By letting your employees share ownership and responsibility for change, they will feel more in control. More than that, including them in problem solving makes them feel valued and critical to the company’s future success.

4. Follow through on plans — but be flexible

Tenacity is key to adapting to change. Without commitment and determination, your team won’t get far in shifting to the “new normal” you are asking them to embrace.

Remain firm in your goals and ensure changes are implemented properly. If parts of the plan you’ve outlined are ignored or left unfinished, it implies those elements aren’t necessary, and employees will be less inclined to take them seriously and help make them a reality.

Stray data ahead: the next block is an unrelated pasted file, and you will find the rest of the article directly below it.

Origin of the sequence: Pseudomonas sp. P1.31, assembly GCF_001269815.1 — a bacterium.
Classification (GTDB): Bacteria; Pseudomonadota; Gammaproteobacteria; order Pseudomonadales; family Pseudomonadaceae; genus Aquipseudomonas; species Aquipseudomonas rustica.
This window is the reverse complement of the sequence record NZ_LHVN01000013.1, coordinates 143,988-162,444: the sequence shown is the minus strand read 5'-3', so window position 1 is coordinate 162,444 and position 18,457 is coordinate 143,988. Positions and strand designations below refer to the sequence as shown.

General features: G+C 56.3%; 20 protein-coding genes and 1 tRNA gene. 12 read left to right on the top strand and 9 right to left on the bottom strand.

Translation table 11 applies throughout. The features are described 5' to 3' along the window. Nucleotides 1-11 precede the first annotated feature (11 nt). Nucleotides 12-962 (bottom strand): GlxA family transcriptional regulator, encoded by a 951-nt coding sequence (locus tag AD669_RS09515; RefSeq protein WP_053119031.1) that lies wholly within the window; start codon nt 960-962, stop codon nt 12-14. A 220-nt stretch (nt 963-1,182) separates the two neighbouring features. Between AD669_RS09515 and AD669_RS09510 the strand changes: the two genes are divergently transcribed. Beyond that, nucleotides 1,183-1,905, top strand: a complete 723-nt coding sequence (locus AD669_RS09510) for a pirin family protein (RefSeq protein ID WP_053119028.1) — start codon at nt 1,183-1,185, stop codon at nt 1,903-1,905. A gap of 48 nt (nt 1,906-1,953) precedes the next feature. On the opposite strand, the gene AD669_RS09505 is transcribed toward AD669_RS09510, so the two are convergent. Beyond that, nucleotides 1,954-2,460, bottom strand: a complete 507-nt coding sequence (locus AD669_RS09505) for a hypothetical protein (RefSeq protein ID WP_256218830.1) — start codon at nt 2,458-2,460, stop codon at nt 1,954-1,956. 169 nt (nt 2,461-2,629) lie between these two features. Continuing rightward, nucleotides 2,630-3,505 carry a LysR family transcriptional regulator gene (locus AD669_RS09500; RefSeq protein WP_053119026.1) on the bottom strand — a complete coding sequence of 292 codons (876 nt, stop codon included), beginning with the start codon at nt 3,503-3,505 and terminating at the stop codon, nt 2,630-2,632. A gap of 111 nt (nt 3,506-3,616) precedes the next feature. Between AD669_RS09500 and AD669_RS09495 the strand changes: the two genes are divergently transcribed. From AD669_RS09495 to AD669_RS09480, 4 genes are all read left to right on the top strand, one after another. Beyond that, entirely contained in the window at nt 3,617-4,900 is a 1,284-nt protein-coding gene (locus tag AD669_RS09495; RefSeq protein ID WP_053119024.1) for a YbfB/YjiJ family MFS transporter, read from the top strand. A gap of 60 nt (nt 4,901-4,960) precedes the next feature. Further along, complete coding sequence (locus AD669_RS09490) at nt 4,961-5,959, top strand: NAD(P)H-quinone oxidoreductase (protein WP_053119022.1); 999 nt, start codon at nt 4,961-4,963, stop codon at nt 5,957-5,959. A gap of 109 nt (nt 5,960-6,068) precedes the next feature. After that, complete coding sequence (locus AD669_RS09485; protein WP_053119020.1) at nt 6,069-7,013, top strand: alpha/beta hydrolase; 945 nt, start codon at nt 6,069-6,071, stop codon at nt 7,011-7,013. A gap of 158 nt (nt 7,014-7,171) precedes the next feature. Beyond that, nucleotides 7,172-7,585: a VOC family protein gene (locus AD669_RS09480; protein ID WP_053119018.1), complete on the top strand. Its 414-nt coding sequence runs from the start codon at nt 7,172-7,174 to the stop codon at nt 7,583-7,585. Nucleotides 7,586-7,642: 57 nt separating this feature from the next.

Given the above advice, the second part of this change management tip may seem counterintuitive, but it’s important to keep in focus: While working to follow through on plans, you also need to remain flexible.

Be ready to alter your strategies, if necessary, to get past bumps in the road. Change is a process. And, to manage change effectively, you need to be prepared to take detours at times so that ultimately, your team can stay on course and reach the intended destination.

5. Bring in resources to help drive change

Depending on the type of change your organization needs to implement or navigate, you may also need to engage consulting resources to help support your core team and propel certain projects forward. A staffing strategy that includes consultants gives your business the flexibility to staff up and down with on- or off-site workers as business priorities and conditions evolve during and after a major change.